Earlier this year, Network 25 (Colt’s women’s network) hosted an event on the topic of raising confident young women. We invited four fathers at Colt; Andrew Edison, Ray Aboagye, Rich Anderson, and Werner Kladnik to share their experiences as working dads with daughters.
Why Network 25 ran this event: The research
One of the areas Network 25 focuses on is increasing young women’s participation in STEM activities. Research shows that a barrier for girls to try new things can be a lack of confidence. A YPulse survey in 2018 found from the age of 8 to 14, girls’ confidence levels fall by 30%. The survey also found a confidence gap starts at just 12 years old. At age 14, girls reach their lowest point in self-confidence, and while boys confidence does take a hit in their teens (and this should be acknowledged) boys’ self-confidence is generally 27% higher. One common factor can be parent’s subconscious need to protect their daughters more from taking risks.
An article by The Atlantic states that confidence is essential for turning thoughts into action, and when practised, confidence can accumulate and multiply itself. As risks are taken and the payoff is made evident, a person will gain the courage to take more risks in the future. But on the flip side, the absence of confidence can obstruct the development of behaviours needed to build it back up, like risk-taking, failure, and perseverance. So when risks are avoided, confidence isn’t being built up for the future, which can explain why the confidence gap created at puberty may remain throughout adulthood. This links to why women are more likely to experience imposter syndrome than men.
According to the Ypulse study, fathers are 26% more likely than mothers to accurately estimate how confident their kids are, which is why Network 25 wanted to run this event to open up the discussion with fathers at Colt and to help inspire a generation of confident empowered women.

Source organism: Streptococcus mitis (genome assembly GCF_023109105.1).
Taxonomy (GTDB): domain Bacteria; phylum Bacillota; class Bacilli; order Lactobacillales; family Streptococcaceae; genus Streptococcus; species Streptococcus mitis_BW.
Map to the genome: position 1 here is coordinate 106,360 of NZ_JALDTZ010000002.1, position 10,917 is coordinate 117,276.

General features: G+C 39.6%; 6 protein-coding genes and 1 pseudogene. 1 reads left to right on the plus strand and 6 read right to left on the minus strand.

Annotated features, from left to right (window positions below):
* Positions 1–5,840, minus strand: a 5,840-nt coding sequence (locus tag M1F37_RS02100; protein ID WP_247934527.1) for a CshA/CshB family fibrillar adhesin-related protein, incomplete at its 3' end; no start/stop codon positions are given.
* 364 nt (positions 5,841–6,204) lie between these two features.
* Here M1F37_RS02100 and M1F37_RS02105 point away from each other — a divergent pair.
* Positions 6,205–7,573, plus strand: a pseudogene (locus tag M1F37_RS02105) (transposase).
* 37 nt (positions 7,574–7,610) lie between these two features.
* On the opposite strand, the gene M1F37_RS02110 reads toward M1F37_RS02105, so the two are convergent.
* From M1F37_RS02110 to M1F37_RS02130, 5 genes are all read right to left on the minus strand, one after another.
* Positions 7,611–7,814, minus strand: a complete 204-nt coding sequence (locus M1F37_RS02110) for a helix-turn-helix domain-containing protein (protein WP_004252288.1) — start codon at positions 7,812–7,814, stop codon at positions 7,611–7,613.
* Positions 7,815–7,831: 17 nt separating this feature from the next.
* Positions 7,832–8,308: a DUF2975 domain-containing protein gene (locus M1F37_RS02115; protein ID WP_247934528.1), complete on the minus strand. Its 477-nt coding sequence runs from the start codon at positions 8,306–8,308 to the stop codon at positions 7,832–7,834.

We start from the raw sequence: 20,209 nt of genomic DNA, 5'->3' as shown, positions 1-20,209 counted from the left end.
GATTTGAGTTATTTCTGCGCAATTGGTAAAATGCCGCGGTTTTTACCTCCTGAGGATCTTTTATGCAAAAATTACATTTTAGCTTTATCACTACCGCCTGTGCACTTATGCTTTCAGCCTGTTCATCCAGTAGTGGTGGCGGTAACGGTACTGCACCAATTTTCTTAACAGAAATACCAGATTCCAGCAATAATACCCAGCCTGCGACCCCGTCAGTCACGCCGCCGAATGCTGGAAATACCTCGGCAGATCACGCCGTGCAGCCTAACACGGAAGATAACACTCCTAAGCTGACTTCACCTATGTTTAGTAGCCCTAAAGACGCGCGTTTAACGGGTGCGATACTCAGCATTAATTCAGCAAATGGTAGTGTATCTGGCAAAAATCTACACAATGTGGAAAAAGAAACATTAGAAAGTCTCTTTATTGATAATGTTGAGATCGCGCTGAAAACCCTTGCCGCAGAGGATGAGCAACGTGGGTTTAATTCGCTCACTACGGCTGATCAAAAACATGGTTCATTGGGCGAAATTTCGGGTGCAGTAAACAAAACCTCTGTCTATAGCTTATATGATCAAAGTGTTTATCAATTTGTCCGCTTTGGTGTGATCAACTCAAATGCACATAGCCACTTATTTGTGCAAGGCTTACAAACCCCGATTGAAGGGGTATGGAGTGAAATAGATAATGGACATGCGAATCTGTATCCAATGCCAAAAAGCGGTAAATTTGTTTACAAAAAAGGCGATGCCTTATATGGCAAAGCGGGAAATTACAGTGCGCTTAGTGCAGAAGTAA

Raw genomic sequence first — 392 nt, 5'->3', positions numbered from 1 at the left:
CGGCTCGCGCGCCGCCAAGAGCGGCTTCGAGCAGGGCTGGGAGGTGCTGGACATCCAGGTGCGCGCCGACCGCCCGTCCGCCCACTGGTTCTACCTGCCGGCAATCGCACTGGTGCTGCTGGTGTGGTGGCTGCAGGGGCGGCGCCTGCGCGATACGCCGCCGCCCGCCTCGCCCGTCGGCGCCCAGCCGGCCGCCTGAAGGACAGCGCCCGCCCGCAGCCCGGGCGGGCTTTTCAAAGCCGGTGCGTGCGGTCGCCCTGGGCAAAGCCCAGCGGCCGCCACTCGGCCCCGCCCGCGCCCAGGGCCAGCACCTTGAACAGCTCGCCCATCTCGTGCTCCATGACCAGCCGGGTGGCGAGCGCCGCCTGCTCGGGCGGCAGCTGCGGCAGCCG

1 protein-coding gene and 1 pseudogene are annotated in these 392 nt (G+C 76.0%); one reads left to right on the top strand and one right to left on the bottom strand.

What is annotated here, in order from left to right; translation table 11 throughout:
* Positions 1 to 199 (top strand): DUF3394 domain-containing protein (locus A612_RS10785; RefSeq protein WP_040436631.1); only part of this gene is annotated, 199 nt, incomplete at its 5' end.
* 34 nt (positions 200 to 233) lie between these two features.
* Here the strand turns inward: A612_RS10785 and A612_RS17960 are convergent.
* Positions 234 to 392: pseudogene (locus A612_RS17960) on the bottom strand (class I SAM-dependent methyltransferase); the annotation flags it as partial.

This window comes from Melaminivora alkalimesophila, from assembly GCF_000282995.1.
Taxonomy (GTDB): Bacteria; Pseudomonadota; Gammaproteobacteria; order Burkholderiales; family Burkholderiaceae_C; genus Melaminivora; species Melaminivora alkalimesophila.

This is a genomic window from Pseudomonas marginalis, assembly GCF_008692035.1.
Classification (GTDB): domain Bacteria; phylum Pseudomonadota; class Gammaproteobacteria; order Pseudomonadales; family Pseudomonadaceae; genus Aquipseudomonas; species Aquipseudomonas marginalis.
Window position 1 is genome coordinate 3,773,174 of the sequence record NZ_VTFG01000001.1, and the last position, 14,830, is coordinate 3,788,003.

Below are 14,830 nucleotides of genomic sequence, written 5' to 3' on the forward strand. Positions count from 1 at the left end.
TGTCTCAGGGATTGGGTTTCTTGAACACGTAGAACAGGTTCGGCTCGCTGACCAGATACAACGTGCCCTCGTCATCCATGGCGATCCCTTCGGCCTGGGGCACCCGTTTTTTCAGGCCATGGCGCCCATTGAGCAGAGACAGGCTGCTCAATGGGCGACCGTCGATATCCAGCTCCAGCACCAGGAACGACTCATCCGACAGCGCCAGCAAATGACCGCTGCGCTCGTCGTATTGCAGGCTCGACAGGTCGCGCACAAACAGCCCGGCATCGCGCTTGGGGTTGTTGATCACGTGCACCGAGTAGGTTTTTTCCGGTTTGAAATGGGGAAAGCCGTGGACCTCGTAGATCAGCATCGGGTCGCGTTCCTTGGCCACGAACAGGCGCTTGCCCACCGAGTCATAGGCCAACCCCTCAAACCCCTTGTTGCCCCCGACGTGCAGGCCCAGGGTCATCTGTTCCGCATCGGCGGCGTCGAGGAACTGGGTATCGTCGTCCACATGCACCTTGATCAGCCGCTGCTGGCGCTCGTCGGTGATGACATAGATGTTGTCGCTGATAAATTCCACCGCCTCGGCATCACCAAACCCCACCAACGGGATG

Key takeaways from our speakers:
During the event, our guest speaker Andrew gave a presentation about how his life experiences have impacted the way he parents, especially with his daughter. Then we heard from our panel – Ray, Rich, and Werner, about their own personal experiences, please see some excerpts below:
Andrew Edison, VP Enterprise & Capital Markets
I encourage my daughter to take on activities outside of school, and I strive to show up and cheer her on when performing and in competition. If mistakes are made when trying something new, I avoid criticism and offer support and encouragement to try again. Children learn by seeing and doing, so now my daughter is a teenager, I think it’s important for her to come into the workplace to see what an office is like and hear about different career paths.
Ray Aboagye, Account Director
What values and attitudes do you want to instil in your daughter while she is young?
My daughter is 5, so while she is young, I want to give her the support and knowledge that she can do anything she sets her mind to. I think it’s really important from a young age she understands the reasons behind why she does things, to encourage independent thinking and ownership. We are doing this by giving her responsibility for simple tasks, like choosing her outfit each day.
Rich Anderson, National Interconnect Manager
How has your relationship changed with your daughters now they are adults?
Now both my daughters are adults, I have become more of an ally and a friend. You never stop being a parent and although they don’t need me as much, they know I am always here to support them. Now I’ve done the ‘hard work’ my main role is to give advice and encourage them to continue being the best person they can be.
Werner Kladnik, International Bid Manager
What advice would you give to fathers raising more than one daughter?
As a father of four daughters, including triplets, my main piece of advice is; one size does not fit all. We have raised our children exactly the same, but the women they’ve become are all completely different, which is a beautiful thing. Raising five children wasn’t easy, so asking for help was essential. Just like the old saying goes “it takes a village to raise a child”, and we relied on help from our family and friends to raise the kids so we could carry on working full time.
A starting point to encourage confidence in your daughter:
This confidence cheat sheet from the New York Times, is a great starting point to putting thought into actions around this topic.
We also recommend The Confidence Code for Girls, a book full of resources to teach girls to embrace risk, deal with failure, and be their most authentic selves.
Colt’s Network 25 promotes diversity and gender balance at Colt and aims to engage with all employees to enable Colt’s women to thrive. If you’d like to learn more or hear about latest events please contact Network25@colt.net.